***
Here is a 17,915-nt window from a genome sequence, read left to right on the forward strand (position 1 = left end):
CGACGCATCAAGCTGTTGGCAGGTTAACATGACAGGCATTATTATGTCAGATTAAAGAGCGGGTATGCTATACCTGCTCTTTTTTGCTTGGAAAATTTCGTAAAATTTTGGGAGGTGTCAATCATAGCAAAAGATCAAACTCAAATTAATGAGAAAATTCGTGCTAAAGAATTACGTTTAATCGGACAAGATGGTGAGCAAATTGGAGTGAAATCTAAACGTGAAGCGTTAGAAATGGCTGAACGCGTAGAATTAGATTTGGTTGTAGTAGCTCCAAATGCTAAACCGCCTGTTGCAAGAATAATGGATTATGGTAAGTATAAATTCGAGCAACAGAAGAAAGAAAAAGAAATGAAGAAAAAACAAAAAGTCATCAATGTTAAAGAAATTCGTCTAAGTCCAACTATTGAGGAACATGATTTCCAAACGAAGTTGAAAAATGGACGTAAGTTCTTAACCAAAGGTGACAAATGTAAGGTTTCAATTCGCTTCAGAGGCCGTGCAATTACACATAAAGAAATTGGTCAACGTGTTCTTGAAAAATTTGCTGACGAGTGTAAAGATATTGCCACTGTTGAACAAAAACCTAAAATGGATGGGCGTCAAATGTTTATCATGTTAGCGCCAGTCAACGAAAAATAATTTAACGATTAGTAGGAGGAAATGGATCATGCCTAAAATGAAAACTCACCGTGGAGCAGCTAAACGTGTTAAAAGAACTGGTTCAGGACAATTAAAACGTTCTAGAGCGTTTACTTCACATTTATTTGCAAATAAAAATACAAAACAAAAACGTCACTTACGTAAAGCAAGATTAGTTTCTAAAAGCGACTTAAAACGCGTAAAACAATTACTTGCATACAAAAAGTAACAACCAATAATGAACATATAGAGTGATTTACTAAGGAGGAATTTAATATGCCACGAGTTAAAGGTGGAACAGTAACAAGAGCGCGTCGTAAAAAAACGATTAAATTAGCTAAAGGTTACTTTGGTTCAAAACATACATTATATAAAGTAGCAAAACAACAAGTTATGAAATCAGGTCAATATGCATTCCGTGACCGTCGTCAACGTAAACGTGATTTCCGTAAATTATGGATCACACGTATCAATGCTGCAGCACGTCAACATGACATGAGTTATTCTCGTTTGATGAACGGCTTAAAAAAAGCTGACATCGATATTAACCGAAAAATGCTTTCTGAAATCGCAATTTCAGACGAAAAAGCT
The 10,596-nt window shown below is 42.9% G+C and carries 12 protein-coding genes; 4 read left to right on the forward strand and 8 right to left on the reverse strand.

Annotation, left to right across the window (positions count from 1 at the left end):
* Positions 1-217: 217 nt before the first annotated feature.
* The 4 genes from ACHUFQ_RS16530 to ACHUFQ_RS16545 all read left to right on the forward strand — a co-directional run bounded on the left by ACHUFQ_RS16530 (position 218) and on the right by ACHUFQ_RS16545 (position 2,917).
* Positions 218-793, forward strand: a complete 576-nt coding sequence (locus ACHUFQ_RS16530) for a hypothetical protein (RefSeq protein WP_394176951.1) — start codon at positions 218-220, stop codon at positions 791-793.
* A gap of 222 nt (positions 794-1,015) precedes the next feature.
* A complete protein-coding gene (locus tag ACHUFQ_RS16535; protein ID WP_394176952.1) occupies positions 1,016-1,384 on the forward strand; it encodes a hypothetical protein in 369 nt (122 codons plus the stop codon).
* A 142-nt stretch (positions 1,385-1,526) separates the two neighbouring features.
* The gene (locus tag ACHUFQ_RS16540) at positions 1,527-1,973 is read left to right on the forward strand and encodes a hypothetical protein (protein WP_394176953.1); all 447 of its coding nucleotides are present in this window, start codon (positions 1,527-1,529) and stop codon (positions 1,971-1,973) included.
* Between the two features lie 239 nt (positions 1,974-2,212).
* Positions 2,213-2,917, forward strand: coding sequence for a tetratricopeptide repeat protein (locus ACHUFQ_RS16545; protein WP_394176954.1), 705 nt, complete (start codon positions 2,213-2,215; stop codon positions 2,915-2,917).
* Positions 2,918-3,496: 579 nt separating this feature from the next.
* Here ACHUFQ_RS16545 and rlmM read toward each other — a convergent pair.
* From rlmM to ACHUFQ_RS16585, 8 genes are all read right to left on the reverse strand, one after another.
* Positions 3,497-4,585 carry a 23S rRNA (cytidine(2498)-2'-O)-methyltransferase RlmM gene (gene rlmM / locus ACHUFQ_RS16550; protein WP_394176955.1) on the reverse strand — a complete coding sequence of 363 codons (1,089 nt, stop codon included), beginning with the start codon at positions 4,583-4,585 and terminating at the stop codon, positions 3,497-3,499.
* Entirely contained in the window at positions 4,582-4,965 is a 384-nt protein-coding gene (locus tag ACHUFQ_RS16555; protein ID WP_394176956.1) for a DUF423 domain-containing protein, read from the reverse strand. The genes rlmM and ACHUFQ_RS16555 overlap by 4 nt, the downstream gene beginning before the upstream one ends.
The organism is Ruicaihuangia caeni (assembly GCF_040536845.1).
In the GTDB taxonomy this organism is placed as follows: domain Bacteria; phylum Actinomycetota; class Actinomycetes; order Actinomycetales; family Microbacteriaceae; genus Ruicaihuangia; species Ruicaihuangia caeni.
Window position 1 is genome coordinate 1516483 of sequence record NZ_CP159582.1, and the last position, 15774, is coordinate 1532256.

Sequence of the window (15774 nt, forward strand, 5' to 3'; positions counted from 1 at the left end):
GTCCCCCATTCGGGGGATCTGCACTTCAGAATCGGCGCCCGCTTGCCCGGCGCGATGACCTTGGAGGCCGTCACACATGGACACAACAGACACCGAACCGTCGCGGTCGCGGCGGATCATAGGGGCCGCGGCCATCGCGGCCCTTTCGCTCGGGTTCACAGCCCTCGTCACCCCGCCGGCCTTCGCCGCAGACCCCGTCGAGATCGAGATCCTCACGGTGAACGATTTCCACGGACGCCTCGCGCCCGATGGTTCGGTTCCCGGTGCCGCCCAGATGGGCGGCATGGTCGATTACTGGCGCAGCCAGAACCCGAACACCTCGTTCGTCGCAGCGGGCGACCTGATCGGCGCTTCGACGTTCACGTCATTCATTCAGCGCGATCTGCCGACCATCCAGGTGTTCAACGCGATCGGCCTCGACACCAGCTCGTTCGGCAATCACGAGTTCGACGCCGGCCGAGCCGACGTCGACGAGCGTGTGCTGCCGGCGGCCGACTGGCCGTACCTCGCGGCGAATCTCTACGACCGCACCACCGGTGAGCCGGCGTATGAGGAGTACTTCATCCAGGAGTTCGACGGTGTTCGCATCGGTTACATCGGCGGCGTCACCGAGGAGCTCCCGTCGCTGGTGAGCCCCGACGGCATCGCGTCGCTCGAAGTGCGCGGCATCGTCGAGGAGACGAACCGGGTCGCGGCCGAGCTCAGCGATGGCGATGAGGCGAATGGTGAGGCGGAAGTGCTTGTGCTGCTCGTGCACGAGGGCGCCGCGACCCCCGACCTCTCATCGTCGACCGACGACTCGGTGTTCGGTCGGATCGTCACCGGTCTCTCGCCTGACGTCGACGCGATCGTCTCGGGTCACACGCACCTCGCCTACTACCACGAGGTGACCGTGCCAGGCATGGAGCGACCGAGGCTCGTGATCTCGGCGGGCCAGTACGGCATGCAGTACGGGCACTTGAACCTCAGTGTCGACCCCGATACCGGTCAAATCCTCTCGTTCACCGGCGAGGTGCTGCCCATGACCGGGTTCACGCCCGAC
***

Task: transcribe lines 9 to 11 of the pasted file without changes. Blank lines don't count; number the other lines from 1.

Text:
* A complete protein-coding gene (locus tag ACHUFQ_RS16535; protein ID WP_394176952.1) occupies positions 1,016-1,384 on the forward strand; it encodes a hypothetical protein in 369 nt (122 codons plus the stop codon).
* A 142-nt stretch (positions 1,385-1,526) separates the two neighbouring features.
* The gene (locus tag ACHUFQ_RS16540) at positions 1,527-1,973 is read left to right on the forward strand and encodes a hypothetical protein (protein WP_394176953.1); all 447 of its coding nucleotides are present in this window, start codon (positions 1,527-1,529) and stop codon (positions 1,971-1,973) included.